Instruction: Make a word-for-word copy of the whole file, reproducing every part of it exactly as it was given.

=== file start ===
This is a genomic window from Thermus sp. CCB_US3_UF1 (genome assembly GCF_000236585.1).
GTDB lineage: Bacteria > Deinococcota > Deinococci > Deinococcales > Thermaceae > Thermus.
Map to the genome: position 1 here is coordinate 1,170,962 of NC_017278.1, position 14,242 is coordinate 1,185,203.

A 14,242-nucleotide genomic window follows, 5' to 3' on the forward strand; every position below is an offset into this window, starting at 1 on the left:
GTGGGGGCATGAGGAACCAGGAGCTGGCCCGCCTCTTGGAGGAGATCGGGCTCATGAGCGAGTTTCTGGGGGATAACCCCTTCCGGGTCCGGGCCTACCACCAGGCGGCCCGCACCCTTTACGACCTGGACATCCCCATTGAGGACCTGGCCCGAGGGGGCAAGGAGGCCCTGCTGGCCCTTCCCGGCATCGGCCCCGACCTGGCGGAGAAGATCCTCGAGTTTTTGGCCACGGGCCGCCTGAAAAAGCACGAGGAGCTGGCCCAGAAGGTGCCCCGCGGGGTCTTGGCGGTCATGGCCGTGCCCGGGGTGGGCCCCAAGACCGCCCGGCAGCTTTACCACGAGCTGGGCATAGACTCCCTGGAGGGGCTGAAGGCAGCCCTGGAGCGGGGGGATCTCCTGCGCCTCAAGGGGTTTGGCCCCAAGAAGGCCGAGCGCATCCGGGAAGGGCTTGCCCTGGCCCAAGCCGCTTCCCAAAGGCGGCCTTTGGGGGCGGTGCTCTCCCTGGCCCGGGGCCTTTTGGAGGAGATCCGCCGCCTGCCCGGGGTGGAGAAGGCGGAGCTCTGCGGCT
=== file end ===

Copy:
This is a genomic window from Thermus sp. CCB_US3_UF1 (genome assembly GCF_000236585.1).
GTDB lineage: Bacteria > Deinococcota > Deinococci > Deinococcales > Thermaceae > Thermus.
Map to the genome: position 1 here is coordinate 1,170,962 of NC_017278.1, position 14,242 is coordinate 1,185,203.

A 14,242-nucleotide genomic window follows, 5' to 3' on the forward strand; every position below is an offset into this window, starting at 1 on the left:
GTGGGGGCATGAGGAACCAGGAGCTGGCCCGCCTCTTGGAGGAGATCGGGCTCATGAGCGAGTTTCTGGGGGATAACCCCTTCCGGGTCCGGGCCTACCACCAGGCGGCCCGCACCCTTTACGACCTGGACATCCCCATTGAGGACCTGGCCCGAGGGGGCAAGGAGGCCCTGCTGGCCCTTCCCGGCATCGGCCCCGACCTGGCGGAGAAGATCCTCGAGTTTTTGGCCACGGGCCGCCTGAAAAAGCACGAGGAGCTGGCCCAGAAGGTGCCCCGCGGGGTCTTGGCGGTCATGGCCGTGCCCGGGGTGGGCCCCAAGACCGCCCGGCAGCTTTACCACGAGCTGGGCATAGACTCCCTGGAGGGGCTGAAGGCAGCCCTGGAGCGGGGGGATCTCCTGCGCCTCAAGGGGTTTGGCCCCAAGAAGGCCGAGCGCATCCGGGAAGGGCTTGCCCTGGCCCAAGCCGCTTCCCAAAGGCGGCCTTTGGGGGCGGTGCTCTCCCTGGCCCGGGGCCTTTTGGAGGAGATCCGCCGCCTGCCCGGGGTGGAGAAGGCGGAGCTCTGCGGCT